Interview with Steve Eoannou, 2013 Fiction Finalist

Introducing Steve Eoannou, one of SFWP’s 2013 Fiction Finalists! His collection, Muscle Cars, will be published by SFWP in 2015.

Sheila Lamb: Your short story collection, Muscle Cars, was a finalist for the 2013 Literary Awards Program. What made you decide to enter SFWP’s Literary Awards Program?

Steve Eoannou: The SFWP Literary Awards have been on my radar for over a decade since my friend Kenneth Cook won for his collection Last Call. I remember Kenny telling me what a great experience it was and how winning really started his career. As soon as Muscle Cars was completed, I knew I was going to enter it in the SFWP contest. So I sent in the manuscript and hoped for the best, never imagining that I’d make it to the finals.

SL: Muscle Cars  (the first story in the collection) seems an apt title for the entire collection. How would you characterize your work?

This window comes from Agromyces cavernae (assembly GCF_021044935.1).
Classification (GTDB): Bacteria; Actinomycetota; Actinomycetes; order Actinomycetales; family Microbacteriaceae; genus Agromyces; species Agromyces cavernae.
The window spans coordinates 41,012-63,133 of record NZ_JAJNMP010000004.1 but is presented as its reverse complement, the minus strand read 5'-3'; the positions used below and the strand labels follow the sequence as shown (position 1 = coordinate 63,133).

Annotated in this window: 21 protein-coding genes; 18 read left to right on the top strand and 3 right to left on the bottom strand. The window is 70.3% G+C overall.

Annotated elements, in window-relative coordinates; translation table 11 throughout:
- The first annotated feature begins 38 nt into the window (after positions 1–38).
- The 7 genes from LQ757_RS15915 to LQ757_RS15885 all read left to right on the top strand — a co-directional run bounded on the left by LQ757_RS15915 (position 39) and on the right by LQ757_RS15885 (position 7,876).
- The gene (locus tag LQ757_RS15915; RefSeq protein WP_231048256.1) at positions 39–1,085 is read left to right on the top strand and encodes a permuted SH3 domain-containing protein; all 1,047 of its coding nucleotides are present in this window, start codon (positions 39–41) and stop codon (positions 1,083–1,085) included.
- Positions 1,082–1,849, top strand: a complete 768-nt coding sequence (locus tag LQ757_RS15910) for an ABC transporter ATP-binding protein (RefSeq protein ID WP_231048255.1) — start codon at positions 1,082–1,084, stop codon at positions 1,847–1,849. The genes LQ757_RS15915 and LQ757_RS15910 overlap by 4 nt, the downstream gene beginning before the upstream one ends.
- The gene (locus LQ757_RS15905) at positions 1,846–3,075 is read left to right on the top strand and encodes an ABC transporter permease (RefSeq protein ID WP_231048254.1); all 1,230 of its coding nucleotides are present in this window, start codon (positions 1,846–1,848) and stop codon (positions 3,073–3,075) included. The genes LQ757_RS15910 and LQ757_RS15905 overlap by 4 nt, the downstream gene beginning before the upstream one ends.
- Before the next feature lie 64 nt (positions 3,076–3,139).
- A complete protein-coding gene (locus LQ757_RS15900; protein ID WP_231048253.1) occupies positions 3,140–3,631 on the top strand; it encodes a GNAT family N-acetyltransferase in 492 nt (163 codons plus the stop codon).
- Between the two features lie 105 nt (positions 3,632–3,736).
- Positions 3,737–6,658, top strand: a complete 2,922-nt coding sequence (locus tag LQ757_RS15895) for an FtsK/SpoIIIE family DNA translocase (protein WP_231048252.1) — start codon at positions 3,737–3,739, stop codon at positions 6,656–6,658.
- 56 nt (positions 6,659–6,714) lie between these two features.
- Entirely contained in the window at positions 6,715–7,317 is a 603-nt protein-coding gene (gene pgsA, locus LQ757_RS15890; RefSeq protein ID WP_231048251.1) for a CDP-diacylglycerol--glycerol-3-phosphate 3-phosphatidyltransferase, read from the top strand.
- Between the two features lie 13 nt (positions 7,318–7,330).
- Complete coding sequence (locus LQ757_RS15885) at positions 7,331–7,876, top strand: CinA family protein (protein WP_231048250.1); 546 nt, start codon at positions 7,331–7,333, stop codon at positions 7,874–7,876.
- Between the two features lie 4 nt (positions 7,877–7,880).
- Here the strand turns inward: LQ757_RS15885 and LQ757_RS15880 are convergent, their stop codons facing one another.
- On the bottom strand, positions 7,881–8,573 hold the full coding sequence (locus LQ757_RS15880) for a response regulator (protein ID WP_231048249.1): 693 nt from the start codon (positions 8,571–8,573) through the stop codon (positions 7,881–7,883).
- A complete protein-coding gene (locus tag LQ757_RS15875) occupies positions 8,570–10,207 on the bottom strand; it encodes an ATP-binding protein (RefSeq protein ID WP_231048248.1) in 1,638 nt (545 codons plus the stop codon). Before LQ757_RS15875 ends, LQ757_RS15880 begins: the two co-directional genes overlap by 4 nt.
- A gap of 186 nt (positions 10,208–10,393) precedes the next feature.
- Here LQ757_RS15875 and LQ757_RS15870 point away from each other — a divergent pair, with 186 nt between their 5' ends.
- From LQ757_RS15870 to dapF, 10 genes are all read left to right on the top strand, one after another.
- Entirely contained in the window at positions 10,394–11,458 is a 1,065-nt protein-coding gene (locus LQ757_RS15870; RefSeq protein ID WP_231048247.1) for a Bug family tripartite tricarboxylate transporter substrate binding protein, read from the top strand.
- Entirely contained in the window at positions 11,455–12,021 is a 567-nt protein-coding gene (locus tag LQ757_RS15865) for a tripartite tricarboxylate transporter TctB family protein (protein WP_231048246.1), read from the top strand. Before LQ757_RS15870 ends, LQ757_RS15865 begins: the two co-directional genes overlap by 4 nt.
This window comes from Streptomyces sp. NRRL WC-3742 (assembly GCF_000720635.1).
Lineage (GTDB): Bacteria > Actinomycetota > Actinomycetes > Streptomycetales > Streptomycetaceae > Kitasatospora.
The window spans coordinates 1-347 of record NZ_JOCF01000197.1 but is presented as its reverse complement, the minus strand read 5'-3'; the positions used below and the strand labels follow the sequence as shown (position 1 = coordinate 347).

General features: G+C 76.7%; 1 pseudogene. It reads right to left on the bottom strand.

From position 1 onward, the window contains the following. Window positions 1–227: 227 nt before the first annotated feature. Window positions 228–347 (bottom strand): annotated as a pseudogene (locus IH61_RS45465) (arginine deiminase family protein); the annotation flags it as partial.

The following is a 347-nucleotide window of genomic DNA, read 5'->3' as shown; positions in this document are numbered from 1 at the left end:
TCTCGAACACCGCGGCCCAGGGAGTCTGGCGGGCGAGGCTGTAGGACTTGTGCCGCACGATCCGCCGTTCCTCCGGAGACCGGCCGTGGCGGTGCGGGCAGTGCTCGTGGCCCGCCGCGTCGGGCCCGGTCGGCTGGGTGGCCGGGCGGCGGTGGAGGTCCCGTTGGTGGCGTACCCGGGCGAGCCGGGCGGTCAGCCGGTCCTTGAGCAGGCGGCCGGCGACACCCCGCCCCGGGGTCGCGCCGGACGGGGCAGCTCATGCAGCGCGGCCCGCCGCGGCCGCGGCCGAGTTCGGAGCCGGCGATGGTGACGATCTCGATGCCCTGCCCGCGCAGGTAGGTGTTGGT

SE: I write very traditional, character-centric stories. I’m attracted to characters and situations that are a little odd, a little off-center: a compulsive body builder in mourning, high school buddies who want to steal Ted Williams’ scientifically frozen head, a voyeur who volunteers for his neighborhood watch patrol. Sometimes these characters or the situations I place them in may seem funny or amusing on the surface, but there’s usually something darker at play.

I also try to have a strong sense of place in my work. I drew heavily from my hometown of Buffalo, New York in this collection, even though I rarely identified it as such in the stories. Story settings such as Forest Lawn Cemetery, Ohio Street, and Voelker’s Bowling Alley are all real places, but I also tried to tap into the city’s undercurrents: the pervading sense of loss, the idea that the best days may have already passed, resiliency. Even the weather, or the threat of weather, is prevalent in many of the stories. The story you’re featuring, Lost Things, is a good example of these ideas and themes converging.

SL: Tell us a little about this collection and how it began. Describe your writing process throughout the project.